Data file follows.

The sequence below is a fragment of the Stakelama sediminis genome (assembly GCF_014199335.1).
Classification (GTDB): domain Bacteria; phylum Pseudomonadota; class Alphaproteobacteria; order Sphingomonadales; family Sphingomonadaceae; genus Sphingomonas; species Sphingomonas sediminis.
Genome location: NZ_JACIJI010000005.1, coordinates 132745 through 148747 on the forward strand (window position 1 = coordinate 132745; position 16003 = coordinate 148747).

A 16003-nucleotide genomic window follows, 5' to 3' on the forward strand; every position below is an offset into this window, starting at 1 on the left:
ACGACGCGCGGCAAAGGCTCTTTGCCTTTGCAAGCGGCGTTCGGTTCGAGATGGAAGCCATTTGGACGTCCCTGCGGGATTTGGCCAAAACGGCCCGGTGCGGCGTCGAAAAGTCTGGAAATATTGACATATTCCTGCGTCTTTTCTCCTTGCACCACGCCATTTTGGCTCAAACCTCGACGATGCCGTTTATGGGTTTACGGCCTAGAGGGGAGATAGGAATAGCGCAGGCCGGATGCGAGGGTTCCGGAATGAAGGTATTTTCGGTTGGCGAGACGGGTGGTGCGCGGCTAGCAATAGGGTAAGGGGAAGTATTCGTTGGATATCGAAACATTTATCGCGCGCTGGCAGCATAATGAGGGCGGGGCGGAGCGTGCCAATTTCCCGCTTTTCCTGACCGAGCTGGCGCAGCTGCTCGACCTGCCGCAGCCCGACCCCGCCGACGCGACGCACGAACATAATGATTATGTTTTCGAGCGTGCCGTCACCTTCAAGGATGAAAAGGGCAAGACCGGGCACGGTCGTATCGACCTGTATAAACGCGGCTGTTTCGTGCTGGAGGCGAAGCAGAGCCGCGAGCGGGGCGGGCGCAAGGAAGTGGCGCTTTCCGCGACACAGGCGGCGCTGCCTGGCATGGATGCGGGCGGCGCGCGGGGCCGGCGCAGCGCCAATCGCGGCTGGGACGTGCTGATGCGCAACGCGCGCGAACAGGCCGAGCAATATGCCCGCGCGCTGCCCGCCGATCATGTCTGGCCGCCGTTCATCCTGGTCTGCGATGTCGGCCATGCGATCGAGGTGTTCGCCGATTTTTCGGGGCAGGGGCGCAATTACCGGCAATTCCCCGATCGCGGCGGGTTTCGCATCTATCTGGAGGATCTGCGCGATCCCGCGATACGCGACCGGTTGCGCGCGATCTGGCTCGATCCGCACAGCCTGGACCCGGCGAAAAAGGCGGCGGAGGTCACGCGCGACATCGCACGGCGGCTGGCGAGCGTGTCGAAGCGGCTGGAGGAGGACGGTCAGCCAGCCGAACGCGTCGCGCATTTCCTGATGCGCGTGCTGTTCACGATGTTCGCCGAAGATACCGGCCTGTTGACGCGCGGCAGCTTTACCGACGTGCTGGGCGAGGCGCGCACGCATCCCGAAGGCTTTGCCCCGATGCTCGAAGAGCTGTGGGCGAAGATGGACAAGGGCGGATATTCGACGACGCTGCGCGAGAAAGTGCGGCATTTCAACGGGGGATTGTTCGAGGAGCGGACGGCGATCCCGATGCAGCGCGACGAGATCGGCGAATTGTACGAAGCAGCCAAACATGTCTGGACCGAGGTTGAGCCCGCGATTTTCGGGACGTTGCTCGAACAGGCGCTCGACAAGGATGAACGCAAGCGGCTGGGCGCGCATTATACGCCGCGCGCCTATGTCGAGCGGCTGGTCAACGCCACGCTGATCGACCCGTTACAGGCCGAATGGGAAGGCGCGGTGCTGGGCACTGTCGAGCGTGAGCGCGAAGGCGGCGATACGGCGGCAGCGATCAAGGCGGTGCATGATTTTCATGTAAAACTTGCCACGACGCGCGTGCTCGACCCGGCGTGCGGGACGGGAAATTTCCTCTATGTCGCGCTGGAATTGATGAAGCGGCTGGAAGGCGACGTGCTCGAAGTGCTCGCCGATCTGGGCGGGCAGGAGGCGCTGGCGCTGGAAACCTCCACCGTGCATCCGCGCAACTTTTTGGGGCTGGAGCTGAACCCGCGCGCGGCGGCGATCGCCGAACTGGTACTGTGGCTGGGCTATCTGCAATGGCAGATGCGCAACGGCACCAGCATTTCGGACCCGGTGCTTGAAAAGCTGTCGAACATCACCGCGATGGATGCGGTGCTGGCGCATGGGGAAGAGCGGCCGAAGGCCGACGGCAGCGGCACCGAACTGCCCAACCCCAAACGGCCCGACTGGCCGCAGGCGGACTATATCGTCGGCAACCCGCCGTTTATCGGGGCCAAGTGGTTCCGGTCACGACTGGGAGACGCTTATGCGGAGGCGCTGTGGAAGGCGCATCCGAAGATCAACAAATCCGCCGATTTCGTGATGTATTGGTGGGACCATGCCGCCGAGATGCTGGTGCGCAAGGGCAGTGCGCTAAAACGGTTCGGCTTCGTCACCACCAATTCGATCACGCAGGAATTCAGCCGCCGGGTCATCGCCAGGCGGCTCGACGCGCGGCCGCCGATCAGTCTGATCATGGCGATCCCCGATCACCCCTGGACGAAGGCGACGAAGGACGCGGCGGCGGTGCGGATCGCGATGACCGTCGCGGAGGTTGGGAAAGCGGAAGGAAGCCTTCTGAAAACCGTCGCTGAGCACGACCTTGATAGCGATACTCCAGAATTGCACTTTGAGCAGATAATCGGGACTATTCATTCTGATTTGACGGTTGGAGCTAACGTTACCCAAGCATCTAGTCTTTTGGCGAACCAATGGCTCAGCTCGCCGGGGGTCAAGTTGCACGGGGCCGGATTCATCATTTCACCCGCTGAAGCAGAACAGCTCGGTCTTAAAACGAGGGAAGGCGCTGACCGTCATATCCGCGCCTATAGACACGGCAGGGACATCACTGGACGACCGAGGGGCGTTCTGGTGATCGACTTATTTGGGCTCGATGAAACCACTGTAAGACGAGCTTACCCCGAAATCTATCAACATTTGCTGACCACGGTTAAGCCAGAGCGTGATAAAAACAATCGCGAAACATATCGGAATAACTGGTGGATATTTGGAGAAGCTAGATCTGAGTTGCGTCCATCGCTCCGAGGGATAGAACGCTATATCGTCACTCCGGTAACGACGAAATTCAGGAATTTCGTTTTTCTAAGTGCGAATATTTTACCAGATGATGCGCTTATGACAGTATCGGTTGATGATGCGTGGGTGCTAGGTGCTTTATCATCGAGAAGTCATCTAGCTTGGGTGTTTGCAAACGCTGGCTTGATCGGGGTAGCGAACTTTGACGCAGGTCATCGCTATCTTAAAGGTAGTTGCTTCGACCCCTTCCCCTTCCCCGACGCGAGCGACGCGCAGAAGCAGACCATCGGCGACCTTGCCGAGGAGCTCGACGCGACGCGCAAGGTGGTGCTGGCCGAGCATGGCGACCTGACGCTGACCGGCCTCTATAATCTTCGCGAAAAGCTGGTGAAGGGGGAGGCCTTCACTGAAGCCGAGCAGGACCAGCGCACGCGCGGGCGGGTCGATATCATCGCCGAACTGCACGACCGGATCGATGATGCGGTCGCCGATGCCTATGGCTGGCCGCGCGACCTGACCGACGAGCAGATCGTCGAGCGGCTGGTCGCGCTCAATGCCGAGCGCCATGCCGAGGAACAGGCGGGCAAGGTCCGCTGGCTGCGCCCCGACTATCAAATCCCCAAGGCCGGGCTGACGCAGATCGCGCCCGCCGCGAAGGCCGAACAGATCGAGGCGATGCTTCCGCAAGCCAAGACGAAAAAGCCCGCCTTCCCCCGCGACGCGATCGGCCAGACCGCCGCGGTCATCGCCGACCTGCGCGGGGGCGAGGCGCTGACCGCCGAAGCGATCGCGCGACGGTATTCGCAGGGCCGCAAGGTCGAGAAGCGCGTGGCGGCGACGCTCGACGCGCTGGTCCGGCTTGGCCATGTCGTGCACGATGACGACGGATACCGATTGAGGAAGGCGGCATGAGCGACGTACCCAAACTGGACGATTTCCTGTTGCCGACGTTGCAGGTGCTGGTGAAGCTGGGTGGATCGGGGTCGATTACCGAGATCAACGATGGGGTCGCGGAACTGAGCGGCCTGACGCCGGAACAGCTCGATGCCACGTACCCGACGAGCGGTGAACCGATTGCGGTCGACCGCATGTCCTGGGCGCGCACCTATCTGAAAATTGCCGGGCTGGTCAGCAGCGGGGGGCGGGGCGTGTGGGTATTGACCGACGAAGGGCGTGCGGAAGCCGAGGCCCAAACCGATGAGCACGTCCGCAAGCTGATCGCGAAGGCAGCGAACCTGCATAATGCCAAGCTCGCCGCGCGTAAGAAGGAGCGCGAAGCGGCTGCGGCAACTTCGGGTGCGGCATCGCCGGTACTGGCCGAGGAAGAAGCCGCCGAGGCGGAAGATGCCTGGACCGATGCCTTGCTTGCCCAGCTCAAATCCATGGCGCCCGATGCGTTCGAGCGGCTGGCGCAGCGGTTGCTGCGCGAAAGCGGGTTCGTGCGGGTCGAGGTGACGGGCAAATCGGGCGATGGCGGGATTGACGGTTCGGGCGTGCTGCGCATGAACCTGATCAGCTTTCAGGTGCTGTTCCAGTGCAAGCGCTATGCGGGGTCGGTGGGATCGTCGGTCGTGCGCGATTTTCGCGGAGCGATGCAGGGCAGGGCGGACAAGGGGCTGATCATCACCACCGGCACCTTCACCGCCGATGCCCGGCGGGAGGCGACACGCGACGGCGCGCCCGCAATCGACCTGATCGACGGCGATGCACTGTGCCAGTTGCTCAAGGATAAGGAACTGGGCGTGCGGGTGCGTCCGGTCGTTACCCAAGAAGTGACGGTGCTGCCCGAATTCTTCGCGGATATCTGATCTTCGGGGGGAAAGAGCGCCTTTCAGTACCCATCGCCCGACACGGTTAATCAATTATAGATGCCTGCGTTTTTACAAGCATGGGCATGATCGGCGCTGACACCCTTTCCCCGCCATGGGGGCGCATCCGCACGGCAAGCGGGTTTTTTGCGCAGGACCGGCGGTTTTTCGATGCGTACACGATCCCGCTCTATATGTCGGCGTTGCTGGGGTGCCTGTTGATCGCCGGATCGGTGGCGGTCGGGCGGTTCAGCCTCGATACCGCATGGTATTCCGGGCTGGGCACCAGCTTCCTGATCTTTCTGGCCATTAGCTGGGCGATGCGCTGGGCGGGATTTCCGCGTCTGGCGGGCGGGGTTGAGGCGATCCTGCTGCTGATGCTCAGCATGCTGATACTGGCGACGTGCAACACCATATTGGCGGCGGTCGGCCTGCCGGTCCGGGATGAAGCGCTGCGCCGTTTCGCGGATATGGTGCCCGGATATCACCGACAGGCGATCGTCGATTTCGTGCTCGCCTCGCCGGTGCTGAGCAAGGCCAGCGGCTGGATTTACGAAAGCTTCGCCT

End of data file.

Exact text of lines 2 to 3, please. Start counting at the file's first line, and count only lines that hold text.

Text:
Classification (GTDB): domain Bacteria; phylum Pseudomonadota; class Alphaproteobacteria; order Sphingomonadales; family Sphingomonadaceae; genus Sphingomonas; species Sphingomonas sediminis.
Genome location: NZ_JACIJI010000005.1, coordinates 132745 through 148747 on the forward strand (window position 1 = coordinate 132745; position 16003 = coordinate 148747).